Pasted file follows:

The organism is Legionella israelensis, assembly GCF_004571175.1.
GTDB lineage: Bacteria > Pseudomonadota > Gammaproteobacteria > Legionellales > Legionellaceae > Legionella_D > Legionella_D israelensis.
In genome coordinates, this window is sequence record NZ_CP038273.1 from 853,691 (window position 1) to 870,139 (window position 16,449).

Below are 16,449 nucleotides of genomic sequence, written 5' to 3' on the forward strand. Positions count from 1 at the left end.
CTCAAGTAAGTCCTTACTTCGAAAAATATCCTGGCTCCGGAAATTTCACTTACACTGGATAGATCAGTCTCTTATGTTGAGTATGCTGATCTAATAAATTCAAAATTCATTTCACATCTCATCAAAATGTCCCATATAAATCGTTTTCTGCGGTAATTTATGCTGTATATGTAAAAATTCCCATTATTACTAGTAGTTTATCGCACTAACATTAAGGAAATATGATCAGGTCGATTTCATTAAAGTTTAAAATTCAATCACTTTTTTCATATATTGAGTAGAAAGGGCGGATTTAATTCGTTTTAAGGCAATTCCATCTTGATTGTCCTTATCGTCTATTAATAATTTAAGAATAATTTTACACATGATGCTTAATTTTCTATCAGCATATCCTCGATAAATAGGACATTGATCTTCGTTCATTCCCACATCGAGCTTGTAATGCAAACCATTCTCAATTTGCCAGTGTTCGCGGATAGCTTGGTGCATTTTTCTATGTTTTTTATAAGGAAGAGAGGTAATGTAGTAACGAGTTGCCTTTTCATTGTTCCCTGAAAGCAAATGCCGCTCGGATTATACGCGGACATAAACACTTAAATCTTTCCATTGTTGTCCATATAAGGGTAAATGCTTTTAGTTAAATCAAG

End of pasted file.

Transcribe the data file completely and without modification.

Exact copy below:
The organism is Legionella israelensis, assembly GCF_004571175.1.
GTDB lineage: Bacteria > Pseudomonadota > Gammaproteobacteria > Legionellales > Legionellaceae > Legionella_D > Legionella_D israelensis.
In genome coordinates, this window is sequence record NZ_CP038273.1 from 853,691 (window position 1) to 870,139 (window position 16,449).

Below are 16,449 nucleotides of genomic sequence, written 5' to 3' on the forward strand. Positions count from 1 at the left end.
CTCAAGTAAGTCCTTACTTCGAAAAATATCCTGGCTCCGGAAATTTCACTTACACTGGATAGATCAGTCTCTTATGTTGAGTATGCTGATCTAATAAATTCAAAATTCATTTCACATCTCATCAAAATGTCCCATATAAATCGTTTTCTGCGGTAATTTATGCTGTATATGTAAAAATTCCCATTATTACTAGTAGTTTATCGCACTAACATTAAGGAAATATGATCAGGTCGATTTCATTAAAGTTTAAAATTCAATCACTTTTTTCATATATTGAGTAGAAAGGGCGGATTTAATTCGTTTTAAGGCAATTCCATCTTGATTGTCCTTATCGTCTATTAATAATTTAAGAATAATTTTACACATGATGCTTAATTTTCTATCAGCATATCCTCGATAAATAGGACATTGATCTTCGTTCATTCCCACATCGAGCTTGTAATGCAAACCATTCTCAATTTGCCAGTGTTCGCGGATAGCTTGGTGCATTTTTCTATGTTTTTTATAAGGAAGAGAGGTAATGTAGTAACGAGTTGCCTTTTCATTGTTCCCTGAAAGCAAATGCCGCTCGGATTATACGCGGACATAAACACTTAAATCTTTCCATTGTTGTCCATATAAGGGTAAATGCTTTTAGTTAAATCAAG